Do You Recognize Improvement When You See It?

Posted on February 21, 2014. Filed under: Running | Tags: , , , , , , , , , , , , , , , , , , |

Picture of sand dune in the Sahara desert of Morocco.

Two weeks ago, I stood at the bottom of Temple Hill, the steep half-mile hill with the false top three quarters of the way up, my hill-repeat nemesis, and stared up. It was cold that day. Windy. But it was the last day for hill repeats in this round of training, for this particular half marathon, and Carrie and I had just finished our series of repeats. I wanted to mark the hill in my head. Remember the grade, the cold and wind, the burning that did not transpire in my lungs or quads. Not this time. We had improved.

Improvement can be such an elusive thing. Often not because it doesn’t happen, but because it can be so slight it’s almost imperceptible. If we don’t pay attention, we miss it.

Take, for instance, this hill. We were finished and walking back to our cars before we realized some small things.

  • We did five hills—and chatted up and down the entire time.  Previous training days were silent affairs, the loudest and most extended sound often the gasping for breath.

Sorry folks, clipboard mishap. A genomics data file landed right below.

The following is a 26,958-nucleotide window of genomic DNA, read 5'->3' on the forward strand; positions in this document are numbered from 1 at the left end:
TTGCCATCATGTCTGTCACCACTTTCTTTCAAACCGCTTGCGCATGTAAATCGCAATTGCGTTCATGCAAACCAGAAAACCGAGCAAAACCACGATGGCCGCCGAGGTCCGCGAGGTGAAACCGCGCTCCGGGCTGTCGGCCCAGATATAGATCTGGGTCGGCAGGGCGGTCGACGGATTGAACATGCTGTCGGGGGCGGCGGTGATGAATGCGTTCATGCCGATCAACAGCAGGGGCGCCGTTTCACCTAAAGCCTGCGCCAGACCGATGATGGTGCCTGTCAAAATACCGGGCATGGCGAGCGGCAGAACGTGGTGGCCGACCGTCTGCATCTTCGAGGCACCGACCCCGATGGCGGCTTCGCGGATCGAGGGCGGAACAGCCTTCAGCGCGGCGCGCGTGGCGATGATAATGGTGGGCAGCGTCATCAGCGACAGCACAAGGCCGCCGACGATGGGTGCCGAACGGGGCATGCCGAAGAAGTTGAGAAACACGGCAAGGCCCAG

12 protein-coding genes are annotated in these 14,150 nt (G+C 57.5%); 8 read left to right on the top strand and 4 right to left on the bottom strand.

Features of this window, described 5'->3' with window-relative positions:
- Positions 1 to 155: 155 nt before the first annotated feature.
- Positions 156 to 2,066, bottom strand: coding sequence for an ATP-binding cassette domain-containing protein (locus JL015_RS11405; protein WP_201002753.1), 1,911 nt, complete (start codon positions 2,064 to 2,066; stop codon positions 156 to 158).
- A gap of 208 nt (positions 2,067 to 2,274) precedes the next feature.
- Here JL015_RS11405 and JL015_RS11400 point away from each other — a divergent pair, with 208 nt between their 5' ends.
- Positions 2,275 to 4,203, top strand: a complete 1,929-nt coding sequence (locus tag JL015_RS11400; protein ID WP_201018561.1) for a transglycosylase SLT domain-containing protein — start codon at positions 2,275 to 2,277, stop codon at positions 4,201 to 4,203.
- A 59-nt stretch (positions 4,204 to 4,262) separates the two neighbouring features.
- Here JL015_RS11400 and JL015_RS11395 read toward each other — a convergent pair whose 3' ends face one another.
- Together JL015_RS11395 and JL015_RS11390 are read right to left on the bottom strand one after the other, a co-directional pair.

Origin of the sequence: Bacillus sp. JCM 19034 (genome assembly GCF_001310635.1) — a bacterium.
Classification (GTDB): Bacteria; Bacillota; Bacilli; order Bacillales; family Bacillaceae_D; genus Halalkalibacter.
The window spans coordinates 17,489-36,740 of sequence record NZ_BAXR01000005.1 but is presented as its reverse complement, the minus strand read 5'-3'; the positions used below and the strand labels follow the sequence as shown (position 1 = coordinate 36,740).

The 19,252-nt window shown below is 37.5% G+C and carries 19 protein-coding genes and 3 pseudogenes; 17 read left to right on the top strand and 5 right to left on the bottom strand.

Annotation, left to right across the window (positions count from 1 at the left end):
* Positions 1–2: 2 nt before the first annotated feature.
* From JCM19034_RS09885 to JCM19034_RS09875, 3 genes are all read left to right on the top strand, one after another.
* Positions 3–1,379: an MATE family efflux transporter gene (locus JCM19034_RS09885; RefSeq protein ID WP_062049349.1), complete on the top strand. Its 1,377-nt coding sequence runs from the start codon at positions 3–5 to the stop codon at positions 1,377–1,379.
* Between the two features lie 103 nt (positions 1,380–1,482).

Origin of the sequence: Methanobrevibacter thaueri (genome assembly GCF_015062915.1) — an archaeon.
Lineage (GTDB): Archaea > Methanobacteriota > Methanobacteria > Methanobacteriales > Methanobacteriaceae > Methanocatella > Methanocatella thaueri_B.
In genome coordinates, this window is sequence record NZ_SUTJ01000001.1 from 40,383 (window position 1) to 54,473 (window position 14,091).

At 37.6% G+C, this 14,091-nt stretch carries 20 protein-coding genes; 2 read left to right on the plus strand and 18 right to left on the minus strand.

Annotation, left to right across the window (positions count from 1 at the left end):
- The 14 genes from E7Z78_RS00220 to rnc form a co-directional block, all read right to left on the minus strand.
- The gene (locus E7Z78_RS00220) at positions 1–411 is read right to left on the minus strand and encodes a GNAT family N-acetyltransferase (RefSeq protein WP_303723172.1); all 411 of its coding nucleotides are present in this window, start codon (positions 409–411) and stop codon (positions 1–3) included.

• Once we reached the top, we turned around and ran down.  Not so on earlier runs.  We breathed too hard, then, and had to walk a good quarter of the way down until we could even begin to run.
  • And once we hit bottom we turned right around again to run back up, no down time in between.  On earlier runs, I would have preferred to camp out at the bottom for awhile. Build a fire, maybe. Roast some marshmallows.  But there was no need to this time. We had improved. And we almost missed it.

Did it make a difference on race day? Training always does. We ran the Austin Half Marathon, the hardest course in my half marathon experience so far because of all the hills.

We finished the race knowing we ran well and could not have done anything different. That’s the best feeling after a race. When you’ve given it your all.

And the second best feeling is knowing that your all is an improvement.  Carrie PRed. I ran my second fastest half marathon time.  It’s the small things that matter. Put enough of them together and you get something big.

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